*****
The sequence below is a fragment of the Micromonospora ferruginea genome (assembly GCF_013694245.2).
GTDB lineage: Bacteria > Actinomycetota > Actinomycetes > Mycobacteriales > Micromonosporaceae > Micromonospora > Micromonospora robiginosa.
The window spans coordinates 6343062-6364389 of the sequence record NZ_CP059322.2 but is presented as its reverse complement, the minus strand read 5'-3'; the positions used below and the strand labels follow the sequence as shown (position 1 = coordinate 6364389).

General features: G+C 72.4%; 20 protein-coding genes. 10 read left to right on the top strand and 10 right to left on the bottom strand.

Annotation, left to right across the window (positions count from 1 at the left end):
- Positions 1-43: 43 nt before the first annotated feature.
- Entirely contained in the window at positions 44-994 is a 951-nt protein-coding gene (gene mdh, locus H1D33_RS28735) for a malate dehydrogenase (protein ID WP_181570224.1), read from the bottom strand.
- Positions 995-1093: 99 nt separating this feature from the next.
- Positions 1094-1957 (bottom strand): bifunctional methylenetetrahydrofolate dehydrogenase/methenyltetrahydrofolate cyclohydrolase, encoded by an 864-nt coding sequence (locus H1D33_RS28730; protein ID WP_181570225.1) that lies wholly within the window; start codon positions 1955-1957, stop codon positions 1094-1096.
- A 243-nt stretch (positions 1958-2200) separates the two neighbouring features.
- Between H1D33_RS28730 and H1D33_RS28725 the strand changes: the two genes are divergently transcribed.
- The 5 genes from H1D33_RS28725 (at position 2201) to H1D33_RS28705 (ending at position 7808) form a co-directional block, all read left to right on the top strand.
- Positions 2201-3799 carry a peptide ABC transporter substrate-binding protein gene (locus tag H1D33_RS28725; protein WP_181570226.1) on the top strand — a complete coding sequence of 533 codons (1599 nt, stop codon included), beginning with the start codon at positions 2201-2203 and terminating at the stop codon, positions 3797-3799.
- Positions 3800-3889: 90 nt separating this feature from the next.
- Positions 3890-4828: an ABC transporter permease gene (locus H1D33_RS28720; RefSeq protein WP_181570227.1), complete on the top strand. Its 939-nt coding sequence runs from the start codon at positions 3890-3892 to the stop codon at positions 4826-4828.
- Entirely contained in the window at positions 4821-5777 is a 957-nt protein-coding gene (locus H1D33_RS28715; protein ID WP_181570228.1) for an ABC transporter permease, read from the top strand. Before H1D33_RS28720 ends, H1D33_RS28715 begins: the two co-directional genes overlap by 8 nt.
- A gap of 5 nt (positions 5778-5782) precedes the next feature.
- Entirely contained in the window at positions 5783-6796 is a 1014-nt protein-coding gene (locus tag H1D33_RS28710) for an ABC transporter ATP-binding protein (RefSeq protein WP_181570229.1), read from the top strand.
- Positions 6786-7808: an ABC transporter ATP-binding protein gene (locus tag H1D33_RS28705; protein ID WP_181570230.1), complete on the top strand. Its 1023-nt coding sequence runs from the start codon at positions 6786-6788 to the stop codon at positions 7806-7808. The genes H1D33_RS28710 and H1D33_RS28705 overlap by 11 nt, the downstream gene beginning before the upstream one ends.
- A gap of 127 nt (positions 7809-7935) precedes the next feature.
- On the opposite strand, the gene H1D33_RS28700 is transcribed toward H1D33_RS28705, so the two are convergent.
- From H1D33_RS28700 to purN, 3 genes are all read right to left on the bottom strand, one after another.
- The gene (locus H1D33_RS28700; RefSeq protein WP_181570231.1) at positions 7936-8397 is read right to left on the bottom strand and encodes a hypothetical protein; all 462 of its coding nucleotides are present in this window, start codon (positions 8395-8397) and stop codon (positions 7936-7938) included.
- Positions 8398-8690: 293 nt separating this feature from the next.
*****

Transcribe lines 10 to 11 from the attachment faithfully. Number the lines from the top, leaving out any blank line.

- A 243-nt stretch (positions 1958-2200) separates the two neighbouring features.
- Between H1D33_RS28730 and H1D33_RS28725 the strand changes: the two genes are divergently transcribed.